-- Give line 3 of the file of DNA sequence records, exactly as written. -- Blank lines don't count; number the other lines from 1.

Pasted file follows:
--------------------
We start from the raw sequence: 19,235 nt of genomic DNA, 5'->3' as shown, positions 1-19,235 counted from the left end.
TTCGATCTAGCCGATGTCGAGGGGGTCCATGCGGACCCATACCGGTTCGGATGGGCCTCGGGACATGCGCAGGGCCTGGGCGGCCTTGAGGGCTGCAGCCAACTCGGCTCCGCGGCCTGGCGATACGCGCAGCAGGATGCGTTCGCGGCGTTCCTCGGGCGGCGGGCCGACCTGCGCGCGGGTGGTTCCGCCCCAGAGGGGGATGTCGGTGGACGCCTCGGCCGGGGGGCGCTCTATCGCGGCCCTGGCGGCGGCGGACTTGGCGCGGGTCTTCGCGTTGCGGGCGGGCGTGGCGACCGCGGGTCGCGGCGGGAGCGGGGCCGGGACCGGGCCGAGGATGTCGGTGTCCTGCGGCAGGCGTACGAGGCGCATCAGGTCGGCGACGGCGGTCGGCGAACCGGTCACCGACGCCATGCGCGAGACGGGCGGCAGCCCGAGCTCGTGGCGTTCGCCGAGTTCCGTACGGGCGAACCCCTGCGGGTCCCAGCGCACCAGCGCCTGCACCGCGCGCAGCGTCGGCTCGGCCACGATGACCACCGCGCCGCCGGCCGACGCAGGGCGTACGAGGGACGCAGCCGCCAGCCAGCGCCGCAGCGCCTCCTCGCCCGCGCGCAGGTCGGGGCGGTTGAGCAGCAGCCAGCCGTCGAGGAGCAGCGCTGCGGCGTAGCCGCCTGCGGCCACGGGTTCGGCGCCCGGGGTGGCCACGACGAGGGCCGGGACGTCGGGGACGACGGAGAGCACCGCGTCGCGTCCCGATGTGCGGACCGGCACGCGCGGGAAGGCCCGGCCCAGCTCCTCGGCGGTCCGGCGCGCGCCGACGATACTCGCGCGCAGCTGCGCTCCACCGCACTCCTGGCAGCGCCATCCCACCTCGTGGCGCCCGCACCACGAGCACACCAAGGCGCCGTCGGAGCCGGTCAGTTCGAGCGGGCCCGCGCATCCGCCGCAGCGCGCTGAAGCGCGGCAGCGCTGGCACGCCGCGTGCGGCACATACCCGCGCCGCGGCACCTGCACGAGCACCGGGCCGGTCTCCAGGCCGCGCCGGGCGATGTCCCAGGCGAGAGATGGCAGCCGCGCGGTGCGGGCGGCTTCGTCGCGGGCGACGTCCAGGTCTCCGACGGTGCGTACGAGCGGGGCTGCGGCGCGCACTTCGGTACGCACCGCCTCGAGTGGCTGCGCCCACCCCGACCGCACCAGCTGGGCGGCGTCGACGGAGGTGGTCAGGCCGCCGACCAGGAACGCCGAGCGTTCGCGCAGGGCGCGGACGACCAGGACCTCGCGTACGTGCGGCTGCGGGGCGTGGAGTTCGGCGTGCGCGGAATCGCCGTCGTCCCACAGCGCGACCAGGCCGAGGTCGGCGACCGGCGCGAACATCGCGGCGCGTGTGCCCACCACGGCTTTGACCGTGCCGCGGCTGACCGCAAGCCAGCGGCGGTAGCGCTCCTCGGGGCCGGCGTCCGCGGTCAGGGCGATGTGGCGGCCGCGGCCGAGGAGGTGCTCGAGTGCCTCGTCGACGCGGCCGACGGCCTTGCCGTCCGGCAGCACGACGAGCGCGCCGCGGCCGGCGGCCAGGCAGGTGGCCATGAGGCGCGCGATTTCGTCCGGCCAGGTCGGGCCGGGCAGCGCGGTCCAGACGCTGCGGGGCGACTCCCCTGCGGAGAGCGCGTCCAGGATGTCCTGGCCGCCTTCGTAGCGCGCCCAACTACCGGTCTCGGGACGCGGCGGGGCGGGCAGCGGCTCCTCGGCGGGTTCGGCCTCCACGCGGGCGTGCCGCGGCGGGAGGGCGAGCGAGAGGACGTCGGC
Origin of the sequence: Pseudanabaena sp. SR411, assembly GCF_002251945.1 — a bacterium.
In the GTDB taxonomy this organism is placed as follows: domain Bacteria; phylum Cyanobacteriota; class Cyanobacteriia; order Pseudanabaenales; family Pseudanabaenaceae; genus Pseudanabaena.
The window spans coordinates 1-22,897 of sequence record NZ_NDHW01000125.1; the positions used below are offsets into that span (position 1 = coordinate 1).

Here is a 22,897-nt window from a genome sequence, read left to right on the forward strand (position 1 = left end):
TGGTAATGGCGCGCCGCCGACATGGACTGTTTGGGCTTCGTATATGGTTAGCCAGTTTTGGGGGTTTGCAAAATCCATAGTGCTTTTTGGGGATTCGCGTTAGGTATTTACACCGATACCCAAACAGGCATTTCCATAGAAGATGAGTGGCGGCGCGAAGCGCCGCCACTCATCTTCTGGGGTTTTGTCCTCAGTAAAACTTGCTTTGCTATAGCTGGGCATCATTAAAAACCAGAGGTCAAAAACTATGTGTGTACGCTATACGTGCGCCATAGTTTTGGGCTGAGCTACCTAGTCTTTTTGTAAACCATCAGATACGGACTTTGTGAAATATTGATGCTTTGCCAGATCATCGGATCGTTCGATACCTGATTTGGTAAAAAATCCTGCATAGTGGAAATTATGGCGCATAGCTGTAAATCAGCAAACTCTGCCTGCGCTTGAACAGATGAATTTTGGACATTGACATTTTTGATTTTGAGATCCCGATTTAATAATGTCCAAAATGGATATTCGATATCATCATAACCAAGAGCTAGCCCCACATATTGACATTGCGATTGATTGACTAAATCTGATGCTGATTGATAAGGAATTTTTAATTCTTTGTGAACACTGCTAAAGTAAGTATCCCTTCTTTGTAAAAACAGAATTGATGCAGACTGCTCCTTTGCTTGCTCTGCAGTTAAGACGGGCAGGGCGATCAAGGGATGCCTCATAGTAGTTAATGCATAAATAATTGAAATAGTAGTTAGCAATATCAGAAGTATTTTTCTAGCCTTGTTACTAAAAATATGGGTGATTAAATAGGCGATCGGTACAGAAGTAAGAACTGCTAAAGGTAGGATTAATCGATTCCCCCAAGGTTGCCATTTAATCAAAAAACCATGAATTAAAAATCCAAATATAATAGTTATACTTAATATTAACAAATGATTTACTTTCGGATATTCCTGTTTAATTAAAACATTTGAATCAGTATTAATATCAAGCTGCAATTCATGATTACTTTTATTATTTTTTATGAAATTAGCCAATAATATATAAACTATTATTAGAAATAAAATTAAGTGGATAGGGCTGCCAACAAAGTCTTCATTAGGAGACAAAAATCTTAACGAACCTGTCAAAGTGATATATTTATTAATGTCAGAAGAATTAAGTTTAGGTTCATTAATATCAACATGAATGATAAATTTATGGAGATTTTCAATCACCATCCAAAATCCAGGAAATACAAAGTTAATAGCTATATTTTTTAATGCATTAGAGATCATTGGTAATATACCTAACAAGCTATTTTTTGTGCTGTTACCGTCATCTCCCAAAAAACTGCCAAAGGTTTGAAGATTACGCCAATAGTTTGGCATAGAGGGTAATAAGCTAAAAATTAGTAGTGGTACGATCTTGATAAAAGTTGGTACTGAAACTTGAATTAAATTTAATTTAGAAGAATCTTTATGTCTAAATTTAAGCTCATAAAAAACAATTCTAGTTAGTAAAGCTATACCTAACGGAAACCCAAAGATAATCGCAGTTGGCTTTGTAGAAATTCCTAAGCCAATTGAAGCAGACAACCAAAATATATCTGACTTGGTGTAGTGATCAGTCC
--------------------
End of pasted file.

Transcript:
Origin of the sequence: Pseudanabaena sp. SR411, assembly GCF_002251945.1 — a bacterium.